The lease renewal is a coveted thing to a property owner or manager. Securing it with a loyal tenant is something we strive for, and rightfully so. After all, the price of attracting and retaining new tenants is exponentially more expensive than efforts needed to retain new ones. For instance, recruiting new tenants requires extra spend on marketing the unit, the loss of rent for any period of time the unit stays vacant, and the any expenses needed to maintain the unit in the period between occupancies. Keeping current tenants happy and then rewarding their loyalty by providing incentives for lease renewal, on the other hand, doesn’t have to be so pricey…or time consuming.  In fact, it can be downright easy. You can utilize survey results like those released by Rent Roll to determine what tenants really want in an apartment lease. Then, you can make offerings accordingly, based on your own budget and practicality of the offer. Here are 10 suggestions based on the results: Discount—Everyone loves money; and a discount off rent for a month, 6-months, or a 12-month lease term is going to go along way with tenants. That’s why 52% of respondents prefer this incentive. Security deposit rebate—If you’re trying to keep a tenant that poses a lower risk for default and/or property damage, you can always consider another form of monetary incentive in a partial or full deposit rebate. Gift Card—You can always go old fashioned and give a gift card to a local retailer...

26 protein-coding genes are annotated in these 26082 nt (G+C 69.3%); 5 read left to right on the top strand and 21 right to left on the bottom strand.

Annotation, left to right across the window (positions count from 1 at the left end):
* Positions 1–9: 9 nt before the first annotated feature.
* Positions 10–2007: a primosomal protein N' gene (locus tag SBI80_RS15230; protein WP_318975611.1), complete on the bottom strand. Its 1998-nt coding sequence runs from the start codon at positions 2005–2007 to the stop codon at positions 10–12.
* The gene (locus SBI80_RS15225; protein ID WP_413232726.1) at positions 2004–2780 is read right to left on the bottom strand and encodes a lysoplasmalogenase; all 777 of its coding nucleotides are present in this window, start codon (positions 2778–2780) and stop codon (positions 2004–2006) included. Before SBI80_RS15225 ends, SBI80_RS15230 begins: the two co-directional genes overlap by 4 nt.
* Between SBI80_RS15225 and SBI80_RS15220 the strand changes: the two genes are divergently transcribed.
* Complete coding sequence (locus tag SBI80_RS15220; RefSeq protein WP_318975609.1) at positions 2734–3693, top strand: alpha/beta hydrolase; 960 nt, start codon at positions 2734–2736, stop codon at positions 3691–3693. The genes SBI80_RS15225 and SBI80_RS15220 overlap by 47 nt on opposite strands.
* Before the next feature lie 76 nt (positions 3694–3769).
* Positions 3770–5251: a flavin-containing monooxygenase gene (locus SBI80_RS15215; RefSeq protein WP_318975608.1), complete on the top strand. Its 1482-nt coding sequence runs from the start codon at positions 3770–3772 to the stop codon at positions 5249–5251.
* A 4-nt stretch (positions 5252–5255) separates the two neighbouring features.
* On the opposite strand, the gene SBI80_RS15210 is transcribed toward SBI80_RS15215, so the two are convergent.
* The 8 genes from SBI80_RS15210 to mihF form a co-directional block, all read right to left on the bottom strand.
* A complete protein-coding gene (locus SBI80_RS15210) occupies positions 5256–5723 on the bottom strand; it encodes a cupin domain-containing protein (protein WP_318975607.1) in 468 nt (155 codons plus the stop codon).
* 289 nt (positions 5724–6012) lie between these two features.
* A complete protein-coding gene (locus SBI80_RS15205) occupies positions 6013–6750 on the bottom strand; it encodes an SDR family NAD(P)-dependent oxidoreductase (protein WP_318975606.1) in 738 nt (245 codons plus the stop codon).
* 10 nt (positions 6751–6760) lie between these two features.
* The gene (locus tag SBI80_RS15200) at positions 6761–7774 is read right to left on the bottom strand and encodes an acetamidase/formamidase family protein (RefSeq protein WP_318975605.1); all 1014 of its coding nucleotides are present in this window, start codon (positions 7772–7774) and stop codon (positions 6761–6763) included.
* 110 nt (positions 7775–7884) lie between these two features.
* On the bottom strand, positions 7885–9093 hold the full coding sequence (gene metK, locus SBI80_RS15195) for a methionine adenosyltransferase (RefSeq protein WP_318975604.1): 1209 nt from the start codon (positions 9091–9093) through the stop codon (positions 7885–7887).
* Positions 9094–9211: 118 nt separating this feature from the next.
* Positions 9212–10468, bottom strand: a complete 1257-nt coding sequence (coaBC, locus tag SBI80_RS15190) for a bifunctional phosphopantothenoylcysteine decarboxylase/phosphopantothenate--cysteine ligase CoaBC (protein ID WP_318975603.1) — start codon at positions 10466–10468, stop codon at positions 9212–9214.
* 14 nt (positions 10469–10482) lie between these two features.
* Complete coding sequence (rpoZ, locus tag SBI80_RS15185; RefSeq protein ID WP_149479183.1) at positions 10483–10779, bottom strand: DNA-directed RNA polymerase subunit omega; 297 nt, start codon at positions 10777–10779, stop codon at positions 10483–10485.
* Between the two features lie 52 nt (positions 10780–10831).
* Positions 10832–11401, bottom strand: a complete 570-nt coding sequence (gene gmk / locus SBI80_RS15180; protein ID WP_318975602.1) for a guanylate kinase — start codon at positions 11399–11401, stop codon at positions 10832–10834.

Posted by on in Property Management